6...b5 7.Nge2 Nd7 8.0-0 Ngf6 9.f3 0-0 Finally the game reaches a standard tabiya of the Byrne variation where White has a wide range of plans available.
10.Qd2 The most common and natural move but White may also play: [10.b3 e5 11.d5 cxd5 12.cxd5 Portisch-Spasov, Manila Ol 1992.; 10.Rc1 e5 11.a3 Karpov-Kasparov, World Ch 1990.; 10.cxb5 axb5 11.b4 Geller-Fischer, Havana 1965.]
10...e5 Probably the soundest way to play as Black. Alternatively the sharper way of handling this position is [10...bxc4 11.Bxc4 Nb6 12.Bb3 (12.Bd3 Bb7 Porkolab-Joenhede, IECC CL-2 2005.) 12...a5 13.Na4 Nfd7 Ostermeyer-Eslon, Biel GM-17 1984. (or 13...Ba6 Mishra-Suvrajit, IND-ch Nagpur 1999.) ]
11.Rad1 White has developed in sound classical style but not actually achieved any sort of advantage. This is confirmed by the number of other options played here, even by highly rated players, where Black retains a fully playable game with even chances. [Examples include 11.b3 exd4 12.Nxd4 Bb7 13.Rac1 Ne5 14.Rfd1 bxc4 15.Bxc4 d5 16.exd5 cxd5 17.Bf1 Re8 18.Na4 Ned7 19.Nc6 Bxc6 20.Rxc6 a5 21.Bf2 Rb8 22.Nc3 Ne5 23.Ra6 Qc7 24.Nxd5 Nxd5 25.Qxd5 a4 Seirawan-Christiansen, USA-ch Chandler 1997.; 11.Rac1 exd4 12.Nxd4 Bb7 13.cxb5 cxb5 14.b3 Re8 15.Bf2 Ne5 16.Be2 d5 17.exd5 Nxd5 18.Nxd5 Qxd5 19.Qf4 h5 20.Rcd1 Ng4 21.Nxb5 Be5 22.Qc1 Bxh2+ 23.Kh1 Nxf2+ 24.Rxf2 Qe5 25.Nd6 Bf4 Danelia-Douriet Duany, Barbera del Valles 2008.]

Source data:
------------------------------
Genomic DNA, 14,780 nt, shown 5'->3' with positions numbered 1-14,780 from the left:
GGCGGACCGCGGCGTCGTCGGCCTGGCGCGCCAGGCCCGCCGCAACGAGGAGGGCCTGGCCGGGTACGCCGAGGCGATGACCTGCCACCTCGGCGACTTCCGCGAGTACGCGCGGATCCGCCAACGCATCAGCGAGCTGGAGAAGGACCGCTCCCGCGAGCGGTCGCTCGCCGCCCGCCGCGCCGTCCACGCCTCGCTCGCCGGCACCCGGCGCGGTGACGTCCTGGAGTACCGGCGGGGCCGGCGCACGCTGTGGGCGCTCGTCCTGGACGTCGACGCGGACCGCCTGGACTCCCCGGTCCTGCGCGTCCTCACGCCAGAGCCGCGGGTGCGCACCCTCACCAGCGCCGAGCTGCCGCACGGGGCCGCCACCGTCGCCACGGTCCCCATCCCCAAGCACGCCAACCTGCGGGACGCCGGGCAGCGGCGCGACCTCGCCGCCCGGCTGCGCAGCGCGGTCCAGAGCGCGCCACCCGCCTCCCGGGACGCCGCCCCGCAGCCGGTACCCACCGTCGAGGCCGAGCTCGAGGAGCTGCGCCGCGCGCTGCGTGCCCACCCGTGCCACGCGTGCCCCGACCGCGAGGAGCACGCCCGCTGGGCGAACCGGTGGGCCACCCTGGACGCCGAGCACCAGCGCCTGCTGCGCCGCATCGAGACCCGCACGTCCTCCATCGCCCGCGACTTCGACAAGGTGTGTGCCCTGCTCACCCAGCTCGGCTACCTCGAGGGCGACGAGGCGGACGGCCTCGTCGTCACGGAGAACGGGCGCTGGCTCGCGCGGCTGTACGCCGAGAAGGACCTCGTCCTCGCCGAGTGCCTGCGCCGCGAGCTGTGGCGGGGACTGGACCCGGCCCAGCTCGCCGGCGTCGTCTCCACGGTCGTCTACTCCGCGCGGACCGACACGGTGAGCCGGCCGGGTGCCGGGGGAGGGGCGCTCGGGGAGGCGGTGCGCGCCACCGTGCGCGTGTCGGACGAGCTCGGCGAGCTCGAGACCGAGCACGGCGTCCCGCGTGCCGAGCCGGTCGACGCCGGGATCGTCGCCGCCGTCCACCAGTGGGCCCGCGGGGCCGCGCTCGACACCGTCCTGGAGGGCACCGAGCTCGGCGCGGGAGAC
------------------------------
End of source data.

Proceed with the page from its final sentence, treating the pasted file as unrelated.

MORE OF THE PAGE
11...Qa5 An interesting novelty in this position which sets White new problems to solve. Previously several games have shown that Black gets an even game with [11...Bb7 ; and also 11...Qc7 ; but 11...Re8 ; and 11...exd4 are a little better for White.]